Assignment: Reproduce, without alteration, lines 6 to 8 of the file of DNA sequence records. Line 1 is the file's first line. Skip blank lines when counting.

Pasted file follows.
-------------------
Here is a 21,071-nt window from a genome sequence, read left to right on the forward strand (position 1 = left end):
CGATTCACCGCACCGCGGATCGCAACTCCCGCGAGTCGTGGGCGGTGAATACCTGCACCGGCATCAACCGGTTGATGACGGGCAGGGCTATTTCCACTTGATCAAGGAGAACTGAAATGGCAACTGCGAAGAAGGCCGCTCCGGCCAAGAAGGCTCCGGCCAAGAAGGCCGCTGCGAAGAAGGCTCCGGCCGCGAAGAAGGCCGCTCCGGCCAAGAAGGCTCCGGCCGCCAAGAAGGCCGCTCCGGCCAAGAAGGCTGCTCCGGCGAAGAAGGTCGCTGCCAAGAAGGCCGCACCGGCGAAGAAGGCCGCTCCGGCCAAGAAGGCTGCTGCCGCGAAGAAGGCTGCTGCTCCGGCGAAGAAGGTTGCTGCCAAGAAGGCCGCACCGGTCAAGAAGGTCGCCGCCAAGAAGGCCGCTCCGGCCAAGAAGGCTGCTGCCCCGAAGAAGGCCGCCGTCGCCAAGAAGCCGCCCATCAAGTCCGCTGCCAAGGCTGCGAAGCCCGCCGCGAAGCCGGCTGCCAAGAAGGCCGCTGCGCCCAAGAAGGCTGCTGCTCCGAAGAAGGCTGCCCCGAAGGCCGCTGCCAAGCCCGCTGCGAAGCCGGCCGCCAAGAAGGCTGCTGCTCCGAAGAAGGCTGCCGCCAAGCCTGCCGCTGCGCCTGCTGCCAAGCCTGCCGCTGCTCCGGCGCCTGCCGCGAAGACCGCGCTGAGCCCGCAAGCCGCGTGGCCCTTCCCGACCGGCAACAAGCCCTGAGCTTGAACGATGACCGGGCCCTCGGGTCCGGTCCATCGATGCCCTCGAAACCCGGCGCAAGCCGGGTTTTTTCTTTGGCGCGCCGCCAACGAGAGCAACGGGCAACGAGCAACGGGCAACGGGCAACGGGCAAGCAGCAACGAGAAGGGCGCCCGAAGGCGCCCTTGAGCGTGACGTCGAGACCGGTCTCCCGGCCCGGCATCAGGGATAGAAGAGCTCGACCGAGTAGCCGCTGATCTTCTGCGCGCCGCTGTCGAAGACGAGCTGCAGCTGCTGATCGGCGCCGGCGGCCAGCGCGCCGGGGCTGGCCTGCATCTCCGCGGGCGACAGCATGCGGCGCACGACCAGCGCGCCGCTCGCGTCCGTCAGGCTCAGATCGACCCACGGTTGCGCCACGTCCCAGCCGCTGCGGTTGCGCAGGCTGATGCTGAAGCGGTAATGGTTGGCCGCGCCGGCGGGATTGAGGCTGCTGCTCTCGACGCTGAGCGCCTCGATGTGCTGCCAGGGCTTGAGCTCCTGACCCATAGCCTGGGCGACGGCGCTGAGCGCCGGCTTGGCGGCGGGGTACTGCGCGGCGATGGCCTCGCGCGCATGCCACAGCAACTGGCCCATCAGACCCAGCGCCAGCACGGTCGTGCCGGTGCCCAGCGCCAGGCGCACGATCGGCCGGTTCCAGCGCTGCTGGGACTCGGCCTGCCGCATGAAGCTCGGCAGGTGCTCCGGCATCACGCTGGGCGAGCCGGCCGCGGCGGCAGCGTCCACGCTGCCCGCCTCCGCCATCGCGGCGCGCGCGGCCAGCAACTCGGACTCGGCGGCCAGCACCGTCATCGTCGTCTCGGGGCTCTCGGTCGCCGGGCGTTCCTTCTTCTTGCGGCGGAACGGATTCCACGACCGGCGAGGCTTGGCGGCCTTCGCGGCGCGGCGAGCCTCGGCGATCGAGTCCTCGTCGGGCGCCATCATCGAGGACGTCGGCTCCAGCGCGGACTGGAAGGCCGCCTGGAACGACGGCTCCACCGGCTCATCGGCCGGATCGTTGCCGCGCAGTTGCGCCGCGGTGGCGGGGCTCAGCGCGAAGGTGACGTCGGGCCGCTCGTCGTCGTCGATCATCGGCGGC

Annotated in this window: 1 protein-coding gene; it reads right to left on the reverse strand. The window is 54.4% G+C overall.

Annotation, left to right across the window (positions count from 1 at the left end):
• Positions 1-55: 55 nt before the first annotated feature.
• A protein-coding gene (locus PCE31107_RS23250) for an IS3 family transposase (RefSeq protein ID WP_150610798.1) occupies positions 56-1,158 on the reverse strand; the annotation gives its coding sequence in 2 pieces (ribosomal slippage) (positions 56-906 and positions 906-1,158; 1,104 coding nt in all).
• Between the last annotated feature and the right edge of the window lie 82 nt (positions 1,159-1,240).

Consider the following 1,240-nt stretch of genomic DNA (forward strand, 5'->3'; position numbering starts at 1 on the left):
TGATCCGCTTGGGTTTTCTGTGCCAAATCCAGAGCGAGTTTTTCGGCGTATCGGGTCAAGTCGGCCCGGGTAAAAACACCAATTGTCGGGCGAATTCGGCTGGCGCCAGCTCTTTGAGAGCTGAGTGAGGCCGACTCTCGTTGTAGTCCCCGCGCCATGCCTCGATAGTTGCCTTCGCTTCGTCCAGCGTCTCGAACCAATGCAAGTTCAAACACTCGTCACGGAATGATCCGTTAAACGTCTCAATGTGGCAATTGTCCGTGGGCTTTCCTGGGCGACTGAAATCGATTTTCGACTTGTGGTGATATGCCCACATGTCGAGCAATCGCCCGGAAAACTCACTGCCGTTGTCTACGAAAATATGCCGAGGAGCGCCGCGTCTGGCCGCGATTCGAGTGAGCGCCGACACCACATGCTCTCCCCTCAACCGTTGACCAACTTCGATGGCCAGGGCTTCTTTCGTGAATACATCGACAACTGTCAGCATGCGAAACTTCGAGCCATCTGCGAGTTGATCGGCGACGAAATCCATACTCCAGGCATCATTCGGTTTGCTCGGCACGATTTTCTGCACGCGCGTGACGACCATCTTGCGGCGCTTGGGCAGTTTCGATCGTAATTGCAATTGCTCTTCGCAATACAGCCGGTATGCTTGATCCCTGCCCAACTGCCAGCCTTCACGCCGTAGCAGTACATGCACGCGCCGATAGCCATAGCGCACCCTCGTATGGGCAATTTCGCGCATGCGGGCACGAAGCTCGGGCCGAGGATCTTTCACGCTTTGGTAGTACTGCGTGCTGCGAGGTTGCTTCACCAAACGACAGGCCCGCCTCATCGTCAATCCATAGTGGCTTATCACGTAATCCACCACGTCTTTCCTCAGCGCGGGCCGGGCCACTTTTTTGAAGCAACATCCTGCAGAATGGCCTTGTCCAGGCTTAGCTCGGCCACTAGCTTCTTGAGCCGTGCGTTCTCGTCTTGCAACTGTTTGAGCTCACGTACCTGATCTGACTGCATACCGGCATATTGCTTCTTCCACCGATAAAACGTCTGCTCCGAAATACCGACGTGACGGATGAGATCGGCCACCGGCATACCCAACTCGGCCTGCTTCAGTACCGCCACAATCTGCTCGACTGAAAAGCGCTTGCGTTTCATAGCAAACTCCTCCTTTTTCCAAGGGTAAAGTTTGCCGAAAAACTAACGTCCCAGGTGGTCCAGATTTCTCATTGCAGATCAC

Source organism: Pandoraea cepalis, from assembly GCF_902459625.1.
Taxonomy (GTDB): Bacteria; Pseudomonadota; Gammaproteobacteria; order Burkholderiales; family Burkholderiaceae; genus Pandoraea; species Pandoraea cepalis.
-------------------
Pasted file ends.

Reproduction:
• A protein-coding gene (locus PCE31107_RS23250) for an IS3 family transposase (RefSeq protein ID WP_150610798.1) occupies positions 56-1,158 on the reverse strand; the annotation gives its coding sequence in 2 pieces (ribosomal slippage) (positions 56-906 and positions 906-1,158; 1,104 coding nt in all).
• Between the last annotated feature and the right edge of the window lie 82 nt (positions 1,159-1,240).

Consider the following 1,240-nt stretch of genomic DNA (forward strand, 5'->3'; position numbering starts at 1 on the left):